Schuyler’s orders sounded more like permission—”if General Schuyler finds it practicable, and that it will not be too disagreeable to the Canadians”—and were in keeping with the lack of a strategy for invasion. Though Congress did not produce a grand strategic plan, it did develop, in piecemeal fashion, two expeditions, each with a logical objective: in the west it was Montreal, in the east Quebec. By taking these two objectives and defeating the weak and scattered British forces, the “fourteenth colony” could be brought to terms. It was not an unsound strategy, and it could have succeeded. That it did not may be attributed mainly to three factors: unexpectedly rough terrain, the forces of nature, and the abilities of General Guy Carleton, governor of Canada and commander of the British forces.

After much delay in preparations, the expedition in the west began on 25 August 1775 when Brigadier General Richard Montgomery, in place of the ailing Schuyler, advanced northward up Lake Champlain. At age thirty-seven Montgomery was a leader possessed of the essential qualities that Schuyler lacked: aggressiveness, decisiveness, personal magnetism, physical and moral courage, and the strength to endure the hardships of a wilderness campaign. He had been born the son of a baronet in Ireland, had been educated at Trinity College, Dublin, and at seventeen had taken up a military career. He had fought with the British army at Louisbourg in 1753, and under Geoffrey Amherst at Ticonderoga, Crown Point, and Montreal. In 1772 he resigned his commission, moved his home to America, settled down as a gentleman farmer near Kings Bridge, New York, and married Janet Livingston, daughter of a prominent New York family. In June 1775 he accepted a commission as a brigadier general in the Continental army, left his young wife on her estate, and went to join Schuyler.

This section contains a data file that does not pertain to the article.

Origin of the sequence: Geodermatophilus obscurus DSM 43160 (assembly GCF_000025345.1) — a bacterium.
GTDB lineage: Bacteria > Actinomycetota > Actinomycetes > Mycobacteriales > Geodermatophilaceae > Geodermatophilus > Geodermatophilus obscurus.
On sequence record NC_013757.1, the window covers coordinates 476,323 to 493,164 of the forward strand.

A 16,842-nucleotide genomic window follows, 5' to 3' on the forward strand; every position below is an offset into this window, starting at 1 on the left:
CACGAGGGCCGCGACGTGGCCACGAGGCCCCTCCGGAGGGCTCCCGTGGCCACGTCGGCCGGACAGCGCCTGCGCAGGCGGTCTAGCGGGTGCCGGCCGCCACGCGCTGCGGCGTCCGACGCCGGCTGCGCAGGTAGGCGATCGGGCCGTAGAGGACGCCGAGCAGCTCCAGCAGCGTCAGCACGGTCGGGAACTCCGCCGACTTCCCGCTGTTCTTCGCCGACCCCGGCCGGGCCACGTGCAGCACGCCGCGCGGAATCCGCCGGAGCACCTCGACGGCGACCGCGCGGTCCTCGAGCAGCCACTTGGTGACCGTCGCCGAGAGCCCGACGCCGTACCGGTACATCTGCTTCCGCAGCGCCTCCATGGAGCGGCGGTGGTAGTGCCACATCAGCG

From the outset Montgomery might well have concluded that the luck of the Irish had abandoned him. The expedition consisted of about 1,700 Connecticut and New York militia, untrained, undisciplined, and likely to flee upon hearing the word “ambush”—as they had done on one occasion already. By 16 September, however, Montgomery had reasserted control and headed for Fort Saint Johns, his first objective. This small outpost, together with Chambly, ten miles to the north, commanded the Richelieu River and thus the approaches between Lake Champlain and Sorel on the Saint Lawrence. In spite of its strategic importance, Saint Johns (Saint Jean in French) had been only a frontier outpost with a couple of brick buildings and a storehouse until British General Carleton had reinforced the garrison to a total of 725 regulars and militia and ordered the commander, Major Charles Preston, to construct two redoubts, which made it a formidable fort.

Montgomery moved his makeshift flotilla of a schooner, a sloop, and a collection of “gondolas, bateaux, row-galleys, pirauguas, and canoes” northward past Ile Aux Noix, and disembarked his force to take Saint Johns. He sent out detachments to cut the road to Montreal, twenty-five miles to the north, and to forage.

When Montgomery had assessed the situation, it was clear that his motley force, now reduced by sickness to 1,100 effectives, could not take Saint Johns by assault. He therefore began to entrench, emplacing his two guns and some small mortars. The conditions for the besiegers were difficult. The ground everywhere was swampy and entrenchments quickly filled with knee-deep water. It was early October, and the cold rains were becoming intolerable. In a letter Montgomery wrote that “we have been like half-drowned rats crawling through a swamp.” Supplies, both food and ammunition, were running out. To make things worse, the British in their fort were holding out steadfastly in spite of incoming artillery rounds.